Last edited by Alan K; 01-20-24 at 12:50 PM.
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Old 12-22-23, 08:18 PM
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Originally Posted by Alan K
Calories intake versus consumption during exercise is a matter of simple math - if your intake exceeds what you consume, the excess will have to go somewhere, which is usually storage as glycogen followed by fat.

But keeping in good health in the long haul involves considerably more than the above mentioned simple math. Even when you consume all the calories from sugar during exercise, you are still forcing your system to deal with large excursions in blood glucose levels from the optimum range. When you are young(er), your insulin cells do cope with this abuse fairly quickly but our abilities are not infinite.

A much better option in the long run is to consume complex carbohydrates with plenty of fibers to slow down sugar absorption. You will still get the energy you need but peaks of glucose in your blood will be lower, less taxing to your pancreas. Added benefit, you will learn a better way to nourish your body, a habit that will serve you well for a life-time.

Highly processed food is good only for the people who are hawking it and their shills. Human body didnít evolve with this garbage so it is not likely to do well on it - itís not very complicated.
I didn't ask for a lecture or what will serve me well in life. But if you want to eat complex carbs and fibre on the bike, you go right ahead.
I never said anything about highly processed food.
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Old 12-23-23, 04:06 PM
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Originally Posted by ZHVelo
I didn't ask for a lecture or what will serve me well in life. But if you want to eat complex carbs and fibre on the bike, you go right ahead.
I never said anything about highly processed food.
Yeah, simple carbs on the bike (as required depending on intensity and duration) and complex carbs off the bike for me.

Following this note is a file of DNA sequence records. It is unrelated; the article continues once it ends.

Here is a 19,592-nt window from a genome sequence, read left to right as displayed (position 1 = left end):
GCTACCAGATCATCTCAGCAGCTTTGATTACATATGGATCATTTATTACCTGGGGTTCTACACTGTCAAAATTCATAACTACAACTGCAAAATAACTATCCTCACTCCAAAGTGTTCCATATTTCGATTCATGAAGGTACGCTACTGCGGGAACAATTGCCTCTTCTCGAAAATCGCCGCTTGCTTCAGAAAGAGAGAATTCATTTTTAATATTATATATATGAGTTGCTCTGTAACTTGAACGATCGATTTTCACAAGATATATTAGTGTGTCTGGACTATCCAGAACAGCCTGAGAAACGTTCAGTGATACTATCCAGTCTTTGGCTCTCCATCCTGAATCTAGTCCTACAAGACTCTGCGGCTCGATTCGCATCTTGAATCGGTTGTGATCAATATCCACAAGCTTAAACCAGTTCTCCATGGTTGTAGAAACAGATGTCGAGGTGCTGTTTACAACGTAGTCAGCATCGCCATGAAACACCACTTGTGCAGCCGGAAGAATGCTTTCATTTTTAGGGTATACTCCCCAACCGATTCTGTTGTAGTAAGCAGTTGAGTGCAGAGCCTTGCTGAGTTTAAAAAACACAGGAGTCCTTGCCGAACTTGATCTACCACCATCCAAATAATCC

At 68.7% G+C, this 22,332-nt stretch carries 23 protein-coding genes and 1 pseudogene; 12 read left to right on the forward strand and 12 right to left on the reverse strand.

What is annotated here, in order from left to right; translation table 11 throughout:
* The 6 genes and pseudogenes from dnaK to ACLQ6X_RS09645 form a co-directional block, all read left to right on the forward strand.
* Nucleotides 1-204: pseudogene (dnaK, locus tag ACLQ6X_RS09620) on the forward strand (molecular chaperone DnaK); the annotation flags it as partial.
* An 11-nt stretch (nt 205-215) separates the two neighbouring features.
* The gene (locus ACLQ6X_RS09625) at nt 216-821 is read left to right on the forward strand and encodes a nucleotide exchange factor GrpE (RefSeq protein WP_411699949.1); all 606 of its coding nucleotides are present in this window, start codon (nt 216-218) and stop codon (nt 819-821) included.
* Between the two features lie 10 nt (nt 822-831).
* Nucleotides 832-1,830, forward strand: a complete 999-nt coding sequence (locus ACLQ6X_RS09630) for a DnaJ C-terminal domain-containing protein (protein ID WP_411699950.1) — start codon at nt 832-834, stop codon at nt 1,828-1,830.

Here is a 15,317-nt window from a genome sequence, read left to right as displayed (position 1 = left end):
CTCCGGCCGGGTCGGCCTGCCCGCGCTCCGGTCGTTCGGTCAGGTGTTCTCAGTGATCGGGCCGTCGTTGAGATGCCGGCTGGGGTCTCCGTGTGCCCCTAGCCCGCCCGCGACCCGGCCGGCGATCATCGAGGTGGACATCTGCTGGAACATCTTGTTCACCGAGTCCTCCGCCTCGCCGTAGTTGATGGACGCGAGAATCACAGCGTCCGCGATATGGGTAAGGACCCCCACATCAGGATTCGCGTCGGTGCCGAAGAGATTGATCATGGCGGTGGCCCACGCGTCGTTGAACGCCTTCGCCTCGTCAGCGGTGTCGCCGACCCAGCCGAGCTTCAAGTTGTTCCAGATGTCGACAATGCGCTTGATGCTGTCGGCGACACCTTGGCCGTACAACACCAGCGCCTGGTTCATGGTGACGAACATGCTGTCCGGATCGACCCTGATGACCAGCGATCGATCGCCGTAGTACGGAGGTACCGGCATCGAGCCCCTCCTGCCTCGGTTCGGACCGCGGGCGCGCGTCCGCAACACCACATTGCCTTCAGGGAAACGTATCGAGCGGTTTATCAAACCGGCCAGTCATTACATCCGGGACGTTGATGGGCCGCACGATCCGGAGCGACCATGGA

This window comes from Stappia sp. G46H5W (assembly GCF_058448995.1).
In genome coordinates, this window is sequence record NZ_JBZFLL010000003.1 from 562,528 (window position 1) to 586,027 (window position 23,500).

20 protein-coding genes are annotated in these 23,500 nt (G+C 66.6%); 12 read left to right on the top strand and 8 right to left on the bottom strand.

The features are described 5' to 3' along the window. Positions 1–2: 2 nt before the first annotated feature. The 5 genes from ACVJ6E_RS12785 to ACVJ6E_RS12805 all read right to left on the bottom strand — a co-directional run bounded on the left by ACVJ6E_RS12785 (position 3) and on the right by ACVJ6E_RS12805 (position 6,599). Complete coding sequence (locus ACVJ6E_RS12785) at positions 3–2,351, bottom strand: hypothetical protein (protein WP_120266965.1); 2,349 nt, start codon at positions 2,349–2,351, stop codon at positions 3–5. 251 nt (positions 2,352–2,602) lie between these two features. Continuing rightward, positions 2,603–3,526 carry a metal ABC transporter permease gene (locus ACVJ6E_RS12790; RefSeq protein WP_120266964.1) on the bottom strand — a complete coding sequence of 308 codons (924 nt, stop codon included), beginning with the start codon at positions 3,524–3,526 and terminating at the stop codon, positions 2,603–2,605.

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Old 12-24-23, 07:30 AM
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Originally Posted by ZHVelo
I am glad it worked for you, but so what? Summer 2022 I was 65kg at 183cm (143 lbs at 6ft0) and I ate a **** ton of sugar for every long ride, and generally eat a ton of carbs and fibre. You are one data point, I am one data point. I am not talking about the comment on the gut microbiome, but the part about diet and weight. At the end of the day, the best diet for someone is the diet they can stick to.
I don't disagree if we are only talking body weight or fat percentages. Sugar can have many negative effects other than weight gain. That is the point of the video.
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Old 12-24-23, 07:48 AM
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Originally Posted by work4bike
A study recently came out saying that one can get a perfectly healthy diet by eating 91% ultra-processed foods. I'm skeptical ...

https://www.ars.usda.gov/news-events...ocessed-foods/

https://www.medicalnewstoday.com/art...ere-fell-short
I'm skeptical as well, for good reason. The USDA is about agriculture ... boosting it, supporting it, strangely buggering-up the normal and customary operation of it. They're certainly not in it for the healthy living of customers of those agricultural concerns they so lovingly are in bed with.

Just from the perspective of maintenance of a flourishing and healthy gut microbiome, it's awfully tough to maintain if the bulk of one's diet either doesn't help or specifically harms that microbiome. "Ultra-processed" foods are some of the worst culprits, along with a goodly number of the mad-scientist chemical additives placed in otherwise healthful foods.
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Old 12-24-23, 09:09 AM
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Originally Posted by RH Clark
Sugar can have many negative effects other than weight gain. That is the point of the video.